Many Internet users wonder what will happen to their digital assets when they pass away. The question has become more prevalent as the digital world around us grows and more people connect to social websites like Facebook and Twitter.
Currently Facebook has almost a billion accounts and it might sound morbid, but all those people will die one day – leaving over a billion accounts attached to deceased users. What will happen to their login credentials? Who will have the right to access this information?
Well… there are a number of companies that users can sign up with before they die and applications that can be used to ensure secure control over accounts. Some services allow users to store passwords and login information so that in the event of their death, family representatives can access accounts and deactivate them.
SecureSafe is the holy grail of digital asset management as it provides a digital data safe for the secure storage of passwords and documents. Their services include DataInherit which “offers a secure and private way of passing on your files and passwords to partners, friends and loved ones in the event that something should happen to you.” The website also allows users to assign beneficiaries who will be in charge of digital assets and specify digital activators. A user’s safe can be accessed through a free iPhone and iPad app, and includes a free Password Safe account – which can store up to 50 passwords and 10MB storage space.
Founded in 2010, My Internet Data allows users to safely and securely store all their digital online information in an encrypted file. As part of the service, they will also make sure that a users’ digital assets are removed from the Internet after they have passed away. “In your account, you upload your information for safe keeping. You list 3 family members or friends who will be able to close your online accounts and remove your sensitive data from the Internet after you pass away,” the website states.
Entrustet is one of the most comprehensive websites for digital asset management. Users can list all of their online account and files on their computer and then decide if they would like to have them transferred to a specific person or completely deleted when they die. The free online service also provides standardized and custom solutions for websites in the event of the death of a user and also manages their last wishes. The website recently became part of SecureSafe.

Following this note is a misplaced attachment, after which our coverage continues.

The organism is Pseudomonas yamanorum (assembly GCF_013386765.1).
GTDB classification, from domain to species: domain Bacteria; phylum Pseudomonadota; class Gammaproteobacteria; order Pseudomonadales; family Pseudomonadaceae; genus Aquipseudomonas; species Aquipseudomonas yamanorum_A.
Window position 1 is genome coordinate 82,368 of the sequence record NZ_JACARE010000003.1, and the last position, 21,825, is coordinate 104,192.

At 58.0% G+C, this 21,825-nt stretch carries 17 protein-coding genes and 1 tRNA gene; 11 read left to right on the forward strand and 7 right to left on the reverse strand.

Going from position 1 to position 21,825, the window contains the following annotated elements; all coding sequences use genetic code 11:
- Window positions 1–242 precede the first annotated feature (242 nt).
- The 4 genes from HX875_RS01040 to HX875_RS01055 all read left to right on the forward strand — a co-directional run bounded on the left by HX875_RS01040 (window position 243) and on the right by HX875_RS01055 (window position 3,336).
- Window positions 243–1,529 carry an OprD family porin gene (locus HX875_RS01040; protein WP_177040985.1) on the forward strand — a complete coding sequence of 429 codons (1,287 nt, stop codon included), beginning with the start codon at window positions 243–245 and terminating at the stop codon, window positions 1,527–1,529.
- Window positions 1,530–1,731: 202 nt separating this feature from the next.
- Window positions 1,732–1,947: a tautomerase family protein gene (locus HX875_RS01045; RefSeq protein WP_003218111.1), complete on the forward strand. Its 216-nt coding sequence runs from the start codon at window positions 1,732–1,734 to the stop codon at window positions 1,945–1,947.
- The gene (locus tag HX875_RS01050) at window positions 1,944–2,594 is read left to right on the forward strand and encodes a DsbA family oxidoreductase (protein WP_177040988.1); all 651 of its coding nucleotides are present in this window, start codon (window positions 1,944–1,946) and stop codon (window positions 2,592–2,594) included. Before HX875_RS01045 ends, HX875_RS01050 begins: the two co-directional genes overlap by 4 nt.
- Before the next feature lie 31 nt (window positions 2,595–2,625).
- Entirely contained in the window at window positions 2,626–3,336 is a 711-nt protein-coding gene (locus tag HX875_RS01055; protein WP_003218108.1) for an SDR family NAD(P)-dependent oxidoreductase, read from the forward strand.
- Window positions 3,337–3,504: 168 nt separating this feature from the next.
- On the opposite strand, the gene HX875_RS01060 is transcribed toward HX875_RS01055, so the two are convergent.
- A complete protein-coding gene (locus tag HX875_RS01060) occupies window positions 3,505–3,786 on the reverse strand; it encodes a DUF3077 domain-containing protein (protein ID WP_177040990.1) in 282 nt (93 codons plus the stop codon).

Online safe deposit box AssestLock runs on a rather unique premise: passwords and stored content will only be unlocked to recipients once the user’s death has been confirmed. While it might sound similar to other services, “AssetLock determines you have passed by waiting for a certain number of your recipients to log in and certify your passing. Once your death is confirmed your account will be unlocked (after a time delay preset by you)”. The service also allows for email messages and printed letters to be sent to various individuals, as well as instructions to be released upon a user’s death.
The website allows users to plan their digital estate and also deliver posthumous emails. As part of the service, users can specify what happens to their online accounts – either passed on to a family member, deleted or changed. The site also offers the option of having email messages and files sent to family members. It is based in the US, so it has the power to work with the social security administration to detect when a user has passed away. They have a number of free options available and a one-time $300 option.
Legacy Locker also provides users with the ability to safely and securely pass online accounts to their friends and loved ones. “It’s like a digital safety deposit box – you can put all your online accounts (emails, photos, and social networks, everything online that requires a login) in it,” states The Digital Beyond. For every account, users will be able to assign a beneficiary who will have access to their account and manage that specific digital asset. The service costs $29.99 a year or $299.99 for a lifetime subscription.
Charlie Fripp – Consumer Tech editor